MISSION UPDATE — February 16, 2009
Observation of Frame-Dragging
The latest GP-B results, detailed in the papers and NASA report described below, show substantial improvement over the preliminary results announced at the April 2007 meeting of the American Physical Society (APS). At that time the geodetic effect was measured with a total uncertainty of 1%, but evidence of the frame-dragging effect was inconclusive.
The latest data analysis that includes a model for the "roll-polhode resonance torque" yields a 15% statistical uncertainty for the Frame-Dragging effect. This 15% uncertainty does not include all systematic effects. Click on the thumbnails at right to view these extraordinary results.
The data analysis leading up to this important result proved more subtle than expected. ‘Patch-effect’ anomalies on the gyro rotor and housing have complicated the gyro behavior in two ways:
- A changing polhode path affecting the determination of the gyro scale factor.
- Two larger than expected Newtonian torques.
Put simply, while mechanically both rotor and housing are exceedingly spherical, electrically they are not. Steadily advancing progress, reported to NASA directly and via successive meetings of the SAC, has brought a rather complete understanding of these effects. A turning point came last August with the incorporation of an elegant approach for computing the detailed history of the “roll-polhode resonance” torques discovered a year earlier by Jeff Kolodziejczak of NASA MSFC. The result was a large reduction in previously unexplained discrepancies between the four gyroscopes.
Much further work remains to bring the analysis to completion. To date, limits in computational power have bounded the processing to essentially one point per 97-minute GP-B satellite orbit. The driving period of the roll-polhode resonance torques is at the difference between the 77.5 sec roll period of the spacecraft and a harmonic of the gyroscope polhode period. High-speed computing techniques now in development will lead to more detailed analyses, and allow GP-B to approach the intrinsic limit of the gyro readout.
ISSI Presentations/Publications & Final NASA Science Report
Early last October, five members of our GP-B team presented papers on various aspects of the GP-B data analysis at the International Space Science Institute (ISSI) workshop in Bern, Switzerland on “The Nature of Gravity: Confronting Theory and Experiment in Space.”
The five papers summarize the interim results of the GP-B experiment, as also reported to our GP-B external Science Advisory Committee (SAC) at their 18th meeting on August 29, 2008. Following the ISSI meeting, the papers were submitted for publication in the international, refereed journal, Space Science Reviews. They will be reprinted in a hardcover book in the Space Sciences Series of the ISSI, both to be published by Springer later this year.
The papers, along with an introductory preface, comprise the contents of a document entitled “Gravity Probe B Science Results—NASA Final Report,” now posted on our website. Click on the text link or thumbnail at right to view/download it.
We are profoundly honored that in January, 2008 Richard Fairbank (founder, Chairman and CEO of Capital One Financial Services Company and one of the three sons of GP-B co-founder, William Fairbank) made a private donation of $512K to Stanford, specifically to support GP-B’s continuing data analysis work. Fairbank’s generous offer was subsequently matched by both Stanford and NASA. This support carried the program until 30 September 2008. All of us here at GP-B are most grateful to Mr. Fairbank for his generous support.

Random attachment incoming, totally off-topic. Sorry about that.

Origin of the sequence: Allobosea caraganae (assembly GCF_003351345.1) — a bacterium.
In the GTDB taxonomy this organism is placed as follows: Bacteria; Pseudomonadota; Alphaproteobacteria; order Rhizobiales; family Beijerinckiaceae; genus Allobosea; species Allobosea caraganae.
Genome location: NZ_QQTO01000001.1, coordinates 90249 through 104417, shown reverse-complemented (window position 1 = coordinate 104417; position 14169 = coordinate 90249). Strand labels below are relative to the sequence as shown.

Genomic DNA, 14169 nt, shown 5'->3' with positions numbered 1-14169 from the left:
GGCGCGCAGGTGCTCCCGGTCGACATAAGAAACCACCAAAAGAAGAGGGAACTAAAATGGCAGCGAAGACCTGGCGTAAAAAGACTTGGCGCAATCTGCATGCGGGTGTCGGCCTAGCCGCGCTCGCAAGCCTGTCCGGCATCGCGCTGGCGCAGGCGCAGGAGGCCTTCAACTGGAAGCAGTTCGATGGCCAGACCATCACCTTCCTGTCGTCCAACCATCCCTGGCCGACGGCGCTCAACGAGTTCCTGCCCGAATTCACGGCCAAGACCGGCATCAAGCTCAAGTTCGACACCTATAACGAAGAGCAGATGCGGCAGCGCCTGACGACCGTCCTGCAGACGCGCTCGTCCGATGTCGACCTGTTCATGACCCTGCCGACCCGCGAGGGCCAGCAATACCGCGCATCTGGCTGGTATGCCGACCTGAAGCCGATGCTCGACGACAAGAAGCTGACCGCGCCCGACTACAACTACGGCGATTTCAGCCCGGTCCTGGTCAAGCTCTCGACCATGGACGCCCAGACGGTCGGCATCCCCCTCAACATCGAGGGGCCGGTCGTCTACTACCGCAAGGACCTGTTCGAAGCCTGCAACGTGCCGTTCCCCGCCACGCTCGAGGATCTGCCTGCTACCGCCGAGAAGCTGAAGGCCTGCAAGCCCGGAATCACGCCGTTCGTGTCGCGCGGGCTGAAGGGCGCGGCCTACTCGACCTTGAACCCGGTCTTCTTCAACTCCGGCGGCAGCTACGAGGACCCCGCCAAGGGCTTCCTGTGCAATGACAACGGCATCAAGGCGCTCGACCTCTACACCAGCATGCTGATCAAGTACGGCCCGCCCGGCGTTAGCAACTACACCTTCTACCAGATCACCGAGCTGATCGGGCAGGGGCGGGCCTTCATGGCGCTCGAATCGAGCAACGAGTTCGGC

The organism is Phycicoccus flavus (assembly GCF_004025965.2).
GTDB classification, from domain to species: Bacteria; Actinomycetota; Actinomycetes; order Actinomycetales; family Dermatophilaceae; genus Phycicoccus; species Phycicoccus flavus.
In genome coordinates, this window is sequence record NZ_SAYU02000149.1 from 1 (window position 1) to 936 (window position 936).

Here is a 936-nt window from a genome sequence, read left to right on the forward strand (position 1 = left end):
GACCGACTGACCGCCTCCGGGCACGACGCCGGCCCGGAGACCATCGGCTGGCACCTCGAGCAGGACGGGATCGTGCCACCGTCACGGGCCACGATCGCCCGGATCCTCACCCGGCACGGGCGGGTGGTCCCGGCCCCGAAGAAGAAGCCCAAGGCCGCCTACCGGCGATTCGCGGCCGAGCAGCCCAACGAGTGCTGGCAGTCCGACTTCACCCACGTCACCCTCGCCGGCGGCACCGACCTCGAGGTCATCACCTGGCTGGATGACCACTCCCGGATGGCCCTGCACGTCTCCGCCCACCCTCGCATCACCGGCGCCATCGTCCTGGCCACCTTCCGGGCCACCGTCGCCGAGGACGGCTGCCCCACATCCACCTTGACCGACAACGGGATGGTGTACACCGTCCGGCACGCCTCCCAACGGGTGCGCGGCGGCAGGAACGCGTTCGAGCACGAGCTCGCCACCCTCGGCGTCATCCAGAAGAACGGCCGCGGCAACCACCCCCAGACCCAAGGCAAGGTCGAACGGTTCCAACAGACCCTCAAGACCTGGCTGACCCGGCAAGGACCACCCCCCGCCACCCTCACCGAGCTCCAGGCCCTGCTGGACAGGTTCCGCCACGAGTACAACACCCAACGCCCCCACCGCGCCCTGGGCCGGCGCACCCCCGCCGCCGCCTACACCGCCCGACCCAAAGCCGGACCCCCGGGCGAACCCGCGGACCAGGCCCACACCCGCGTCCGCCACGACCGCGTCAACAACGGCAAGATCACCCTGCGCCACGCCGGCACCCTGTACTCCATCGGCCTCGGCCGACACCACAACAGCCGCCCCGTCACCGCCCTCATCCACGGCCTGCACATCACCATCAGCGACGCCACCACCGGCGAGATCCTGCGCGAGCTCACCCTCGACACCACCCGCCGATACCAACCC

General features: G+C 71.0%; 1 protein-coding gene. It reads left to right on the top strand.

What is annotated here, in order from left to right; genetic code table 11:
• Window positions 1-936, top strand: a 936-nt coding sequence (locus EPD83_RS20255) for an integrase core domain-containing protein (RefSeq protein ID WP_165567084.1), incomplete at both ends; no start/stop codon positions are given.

Discussions begun last summer with Dr. Turki al Saud, Vice President for Research Institutes at the King Abdulaziz City for Science and Technology (KACST) in Saudi Arabia, have led to the creation of an important Stanford-KACST collaboration, with Professor Charbel Farhat of the Stanford Aero-Astro Department as Co-PI for GP-B data analysis. (The photo at right shows the Stanford-KACST collaboration signing last October.)
As part of this agreement, a team of research scientists from KACST will join the Stanford team to help with the data analysis as well as participate in future projects being developed. Additionally, KACST provided funding for GP-B from October 2008 through December 2009. To maximize the benefit to the scientific and engineering community, we plan to make the capstone of the GP-B program a conference on Fundamental Physics and Innovative Engineering in Space, in honor of William Fairbank.
We thank NASA for forty-four years of continued support since issuing the first research Grant NSG-582 to the program in March 1964. The March 2007 "GP-B Post-Flight Analysis—Final Report" contained an extensive history of GP-B and the NASA personnel who guided it. It is appropriate here to express further special thanks to three individuals, the MSFC Manager Mr. Anthony T. Lyons, the HQ Program Scientist for Physics of the Cosmos Dr. Michael H. Salamon, and the HQ Program Executive Dr. Alan P. Smale. Lastly, we are most grateful to the GP-B Science Advisory Committee (SAC) for their continuing advice and support.
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video of Professor Everitt's 18 May 2006 lecture on GP-B
Note: Both audio-only and video versions of this lecture are also available on the Stanford on iTUNES U Web site. This Web page automatically launches the Apple iTunes program on both Macintosh and Windows computers, with a special Stanford on iTunes U "music store," containing free downloads of Stanford lectures, performances, and events. Francis Everitt's "Testing Einstein in Space" lecture is located in the Science & Technology—Engineering section. People with audio-only iPods can download the version under the Audio tab; people with 5th generation (video) iPods can download the version under the Video tab.